>>>>>>
>>>>>
>>>>>> The primary goal of the specification is interoperability and
>>>>>> backwards compatibility. As mentioned before, SVG described SVGMatrix. This
>>>>>> specification replaces SVGMatrix with the requirement to be as much
>>>>>> backwards compatible as possible. This requires to follow the naming schema
>>>>>> chosen in the specification.
>>>>>
>>>>>
>>>>> That SVG has a SVGMatrix doesn't imply that other Web APIs should have
>>>>> a matrix class. Maybe SVG had a good reason to have a matrix interface,
>>>>> which I don't know, but I don't understand how that would generalize enough
>>>>> to have a Web-wide matrix interface,
>>>>>
>>>>
>>>> No, CSS, Canvas and SVG currently all have different matrices. People
>>>> shouldn't have to learn 3 different ways to do the same thing.
>>>> A matrix class is needed to bridge the gaps.
>>>>
>>>
>>> In my ideal world these Web APIs wouldn't impose their own matrices,
>>> they would just take raw arrays. The user would be free to use whatever JS
>>> matrix library he wants. The user would get more flexibility, no mismatched
>>> matrix APIs, and better performance too going forward.
>>>
>>> In the non-ideal world where matrix APIs have already been allowed to
>>> sneak into Web APIs, first of all I don't really see how adding yet another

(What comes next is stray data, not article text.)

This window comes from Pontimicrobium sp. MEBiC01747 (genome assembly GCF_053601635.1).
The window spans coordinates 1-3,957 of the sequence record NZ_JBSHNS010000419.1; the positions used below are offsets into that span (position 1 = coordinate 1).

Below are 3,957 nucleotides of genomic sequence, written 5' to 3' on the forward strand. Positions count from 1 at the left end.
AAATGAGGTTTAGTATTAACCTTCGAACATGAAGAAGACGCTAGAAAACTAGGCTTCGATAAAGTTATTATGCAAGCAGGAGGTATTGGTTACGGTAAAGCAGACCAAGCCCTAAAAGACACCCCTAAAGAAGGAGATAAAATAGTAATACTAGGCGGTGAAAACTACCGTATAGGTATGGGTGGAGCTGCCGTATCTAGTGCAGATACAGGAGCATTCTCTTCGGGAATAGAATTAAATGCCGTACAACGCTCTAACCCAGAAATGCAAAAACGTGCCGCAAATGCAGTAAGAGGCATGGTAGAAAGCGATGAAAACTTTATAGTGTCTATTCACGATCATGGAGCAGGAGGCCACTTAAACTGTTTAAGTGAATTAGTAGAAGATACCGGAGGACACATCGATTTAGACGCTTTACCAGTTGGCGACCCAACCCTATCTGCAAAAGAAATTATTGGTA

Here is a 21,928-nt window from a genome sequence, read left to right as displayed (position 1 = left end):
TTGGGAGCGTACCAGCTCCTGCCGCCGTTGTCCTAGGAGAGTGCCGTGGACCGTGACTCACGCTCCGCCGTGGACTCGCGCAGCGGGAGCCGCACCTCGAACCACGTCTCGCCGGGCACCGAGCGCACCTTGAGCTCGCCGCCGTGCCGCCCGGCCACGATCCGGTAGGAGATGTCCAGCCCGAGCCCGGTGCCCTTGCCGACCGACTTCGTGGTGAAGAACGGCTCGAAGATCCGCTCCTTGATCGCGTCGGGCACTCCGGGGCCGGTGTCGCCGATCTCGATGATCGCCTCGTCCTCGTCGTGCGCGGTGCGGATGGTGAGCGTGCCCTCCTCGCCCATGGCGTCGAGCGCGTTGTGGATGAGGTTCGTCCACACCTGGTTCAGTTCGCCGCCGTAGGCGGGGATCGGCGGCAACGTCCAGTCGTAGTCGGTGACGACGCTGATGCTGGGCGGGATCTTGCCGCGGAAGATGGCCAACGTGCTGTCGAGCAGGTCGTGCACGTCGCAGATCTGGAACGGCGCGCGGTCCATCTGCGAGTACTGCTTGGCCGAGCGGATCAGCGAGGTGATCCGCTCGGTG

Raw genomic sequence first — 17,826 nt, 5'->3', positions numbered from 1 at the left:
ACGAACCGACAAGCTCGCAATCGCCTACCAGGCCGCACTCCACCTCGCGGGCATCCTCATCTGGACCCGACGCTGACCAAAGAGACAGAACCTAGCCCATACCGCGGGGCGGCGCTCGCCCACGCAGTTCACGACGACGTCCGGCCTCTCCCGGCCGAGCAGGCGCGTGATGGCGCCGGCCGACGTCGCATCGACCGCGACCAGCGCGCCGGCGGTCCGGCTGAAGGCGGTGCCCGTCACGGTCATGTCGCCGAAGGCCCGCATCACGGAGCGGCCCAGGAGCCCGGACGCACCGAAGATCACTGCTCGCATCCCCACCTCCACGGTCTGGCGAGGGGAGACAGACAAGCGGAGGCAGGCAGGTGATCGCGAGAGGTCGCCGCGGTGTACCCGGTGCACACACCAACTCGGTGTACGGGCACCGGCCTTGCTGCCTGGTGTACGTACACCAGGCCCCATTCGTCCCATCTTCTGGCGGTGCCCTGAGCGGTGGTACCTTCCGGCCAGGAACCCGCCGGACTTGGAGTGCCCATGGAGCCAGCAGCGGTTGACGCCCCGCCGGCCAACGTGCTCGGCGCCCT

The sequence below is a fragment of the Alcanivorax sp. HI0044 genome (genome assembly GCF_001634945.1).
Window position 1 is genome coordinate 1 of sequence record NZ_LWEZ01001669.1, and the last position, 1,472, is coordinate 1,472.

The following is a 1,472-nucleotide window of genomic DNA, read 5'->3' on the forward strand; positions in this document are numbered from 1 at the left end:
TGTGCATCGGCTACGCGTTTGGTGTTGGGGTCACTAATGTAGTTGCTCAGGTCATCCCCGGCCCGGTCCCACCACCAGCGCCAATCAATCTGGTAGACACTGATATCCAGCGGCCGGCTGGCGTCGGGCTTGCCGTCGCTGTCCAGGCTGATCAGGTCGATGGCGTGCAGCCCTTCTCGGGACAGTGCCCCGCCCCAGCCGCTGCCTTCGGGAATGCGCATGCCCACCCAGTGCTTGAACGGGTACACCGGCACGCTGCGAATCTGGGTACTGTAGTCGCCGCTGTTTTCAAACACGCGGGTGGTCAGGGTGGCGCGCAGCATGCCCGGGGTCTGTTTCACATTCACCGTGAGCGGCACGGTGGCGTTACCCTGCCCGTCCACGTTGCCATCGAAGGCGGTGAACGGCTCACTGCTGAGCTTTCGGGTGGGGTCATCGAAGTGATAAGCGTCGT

>>> matrix API fixes anything, since we can't really take anything out from
>>> existing Web APIs (we don't break Web compatibility) so we're stuck with
>>> any matrix API we have for a long time anyway. If really we agree to try to
>>> at least standardize on one matrix interface going forward then I'm at
>>> least arguing that it should focus solely on data exchange and NOT on
>>> anything computational.
>>>
>>
>> I agree that data exchange is the most important aspect.
>> However, since this API needs to match SVG's matrix, it HAS to have
>> computational functions since they're in SVGMatrix too.
>>
>
> Why not put the extended APIs on the SVGMatrix interface but leave that as
> a subclass that's not used in the general purpose Matrix APIs?  I don't
> think the use of SVGMatrix should require us to add a bunch of API to